Cuisine

Jambon, Speck, Proscuitto, Virginia Country Ham, Jamón Serrano and Jamón Ibérico

Meat has been cured since ancient times.  Dry cured hams have been a favorite in France, Italy, Spain, and Portugal for centuries.  Americans, particularly those in the South and the names Smithfield and Surry are legendary in this area, carried on this tradition with smoked hams, fattening them with tasty peanuts, beech nuts, hickory nuts, acorns and fruits.    

All of these hams are salt cured and aged.  Some are smoked over fragrant hardwoods.

While we love everything French and American, and whilst the Italian prosciutto is the best known the world over, we prefer Spanish ham which usually has a more uniform texture, more intense flavor and is usually less moist than other cured hams, because of the long curing stage.  In fact, every European country seems to have its own specialty on cured hams.  But pig rearing is Spain dates back to antiquity and once the pig was harvested, it was dry-cured to last the family for an entire year.  Jamón serrano is a type of jamón (dry-cured Spanish ham), which is generally served raw in thin slices, or occasionally diced for use in cooking.  Today, Spain is the world’s leading producer of dry-cured pork.  Serrano means from the tierra or the mountain range, where the European white (it’s really pink) pig is curred.  Jamón Ibérico comes from the black Ibérico pig, which has smaller litters and is more difficult to put weight on quickly (compared to the white pigs), hence its higher price and gamier flavor, which we prefer.  These Spanish hams are often thinly sliced and served on a slice of pan tomate.

The German Black Forest ham is commonly available world-wide and is smoked over pine and fir and coated with beef blood to give it a black exterior. Very lean and tender, it […]

By |October 1st, 2011|Cuisine, Recipes, Uncategorized|Comments Off on Jambon, Speck, Proscuitto, Virginia Country Ham, Jamón Serrano and Jamón Ibérico

White Anchovies

Anchovies – whether white boquerones, freshly cooked, salted, or smoked, are a classic Spanish tapa, an Italian addition to an antipasti platter, and a French delight.   Boquerones are tender white anchovies lightly pickled in vinegar and olive oil.  Salted anchovies are silky and tender, definitely different from your typical over-salted canned ones.  Smoked anchovies are incredible with a tender smoky flavor.  Be prepared to spend $40/pound for the good ones.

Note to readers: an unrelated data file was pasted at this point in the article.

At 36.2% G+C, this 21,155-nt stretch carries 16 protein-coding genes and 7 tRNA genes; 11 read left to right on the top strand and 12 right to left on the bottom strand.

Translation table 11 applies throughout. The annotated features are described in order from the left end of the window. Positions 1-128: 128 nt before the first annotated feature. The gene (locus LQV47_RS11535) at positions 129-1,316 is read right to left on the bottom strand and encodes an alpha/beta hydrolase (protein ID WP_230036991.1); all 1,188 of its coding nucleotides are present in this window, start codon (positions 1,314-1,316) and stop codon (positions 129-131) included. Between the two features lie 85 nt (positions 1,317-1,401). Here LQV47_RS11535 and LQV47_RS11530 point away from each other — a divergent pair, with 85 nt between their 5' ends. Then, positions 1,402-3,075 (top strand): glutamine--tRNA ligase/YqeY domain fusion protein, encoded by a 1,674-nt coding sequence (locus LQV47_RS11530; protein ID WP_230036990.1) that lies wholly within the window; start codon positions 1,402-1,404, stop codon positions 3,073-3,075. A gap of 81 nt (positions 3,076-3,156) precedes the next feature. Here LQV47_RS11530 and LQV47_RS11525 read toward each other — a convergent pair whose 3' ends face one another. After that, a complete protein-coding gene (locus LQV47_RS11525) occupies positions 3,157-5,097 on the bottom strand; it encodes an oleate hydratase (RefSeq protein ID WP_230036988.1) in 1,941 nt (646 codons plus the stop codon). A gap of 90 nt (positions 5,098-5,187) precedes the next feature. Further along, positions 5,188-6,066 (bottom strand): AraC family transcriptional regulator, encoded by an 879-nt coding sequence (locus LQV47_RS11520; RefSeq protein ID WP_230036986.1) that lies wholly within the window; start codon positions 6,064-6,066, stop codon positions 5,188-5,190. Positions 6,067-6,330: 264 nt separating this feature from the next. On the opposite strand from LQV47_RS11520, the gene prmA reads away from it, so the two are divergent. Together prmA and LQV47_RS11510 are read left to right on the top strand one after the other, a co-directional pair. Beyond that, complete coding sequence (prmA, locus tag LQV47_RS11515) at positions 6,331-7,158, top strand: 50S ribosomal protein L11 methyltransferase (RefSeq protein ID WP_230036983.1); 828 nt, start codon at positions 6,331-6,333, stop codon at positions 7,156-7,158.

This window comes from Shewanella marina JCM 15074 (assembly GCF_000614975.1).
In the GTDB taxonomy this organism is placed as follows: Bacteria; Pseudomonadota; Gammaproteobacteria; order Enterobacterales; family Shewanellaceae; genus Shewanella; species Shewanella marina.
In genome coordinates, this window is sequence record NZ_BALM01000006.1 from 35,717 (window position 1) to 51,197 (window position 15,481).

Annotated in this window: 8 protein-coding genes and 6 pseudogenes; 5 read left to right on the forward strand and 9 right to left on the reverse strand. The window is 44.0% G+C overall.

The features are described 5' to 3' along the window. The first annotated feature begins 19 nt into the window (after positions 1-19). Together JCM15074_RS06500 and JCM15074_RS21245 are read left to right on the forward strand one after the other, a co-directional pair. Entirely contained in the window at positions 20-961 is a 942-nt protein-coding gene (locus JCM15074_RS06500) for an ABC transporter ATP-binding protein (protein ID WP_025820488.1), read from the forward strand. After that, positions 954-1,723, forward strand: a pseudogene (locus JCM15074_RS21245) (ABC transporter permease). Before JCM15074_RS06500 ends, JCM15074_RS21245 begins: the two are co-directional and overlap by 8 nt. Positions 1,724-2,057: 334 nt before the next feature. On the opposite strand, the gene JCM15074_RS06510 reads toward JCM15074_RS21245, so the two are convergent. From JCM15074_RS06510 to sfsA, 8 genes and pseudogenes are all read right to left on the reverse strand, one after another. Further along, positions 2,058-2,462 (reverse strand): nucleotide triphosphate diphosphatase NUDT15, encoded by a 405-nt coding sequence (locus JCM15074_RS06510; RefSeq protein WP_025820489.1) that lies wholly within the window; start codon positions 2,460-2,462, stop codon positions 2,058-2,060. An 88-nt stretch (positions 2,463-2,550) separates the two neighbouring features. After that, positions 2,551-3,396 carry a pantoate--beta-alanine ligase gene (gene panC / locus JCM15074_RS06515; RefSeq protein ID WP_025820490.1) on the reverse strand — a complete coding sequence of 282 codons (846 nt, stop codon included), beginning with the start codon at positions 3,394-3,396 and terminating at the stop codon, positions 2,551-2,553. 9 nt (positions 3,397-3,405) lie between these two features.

In addition to just serving them on their own with a slice of toasted and sea salted and olive oiled bread as a tapa or as part of an antipasti platter, we also use them in:

Black Truffle Pasta

By |October 1st, 2011|Cuisine, Recipes, Surf and Fin|Comments Off on White Anchovies

Truffe – Black and White Truffles, the Diamonds of the Kitchen

La Truffe Noir – Black Truffles together with White Truffles the Diamonds of the Kitchen

Truffles cost more per ounce than gold, or at least white truffles still do.  The perceived value of the truffe is far removed from its real gastronmic value that it has become caught up in snobbery and hype.  But the high prices are better understood when you consider that truffle production is 500 times lower than 100 years ago and demand is 50 times higher than supplies available.

Our friend in Paris once had an English girlfriend who invited him home to London to visit her parents.  He planned to make an impression and brought Burgundean truffles along with him and woke up early the next morning to make French omelets for the family, with a few slivers of truffles sprinkled on top.  The girl’s father went to the ice box to grab a bottle of catsup to the Frenchman’s dismay and he attempted to explain the value and culinary uniqueness of the truffle which would be hidden by the ketchup.  The father replied, “I always take my eggs with ketchup.”  On the next visit with the girl, he arrived with her at Charles de Gaulle airport to “discover” he had left his passport behind and there was not enough time to go back home and retrieve it.  Voila, the French way of avoiding the problem without a conflict!

Scientists say that there is a volatile alcohol in truffles that has a strong musky character related to testosterone, so perhaps this is the real reason we are attracted to them.

The truffle is the fruiting body of an underground mushroom.  Seeds, call spores, are dispersed through fungivores, animals that eat fungi.  Since the 18th Century, truffles as have been […]

By |October 1st, 2011|Cuisine, Recipes|Comments Off on Truffe – Black and White Truffles, the Diamonds of the Kitchen

French Press Coffee

The French press, also known as a press pot, is a 19th century French invention that brews an above-average cup of coffee, if you use the right  beans. It is more flavorful than the speedy and convenient drip American coffee maker and is just shy of the robust flavors of espresso.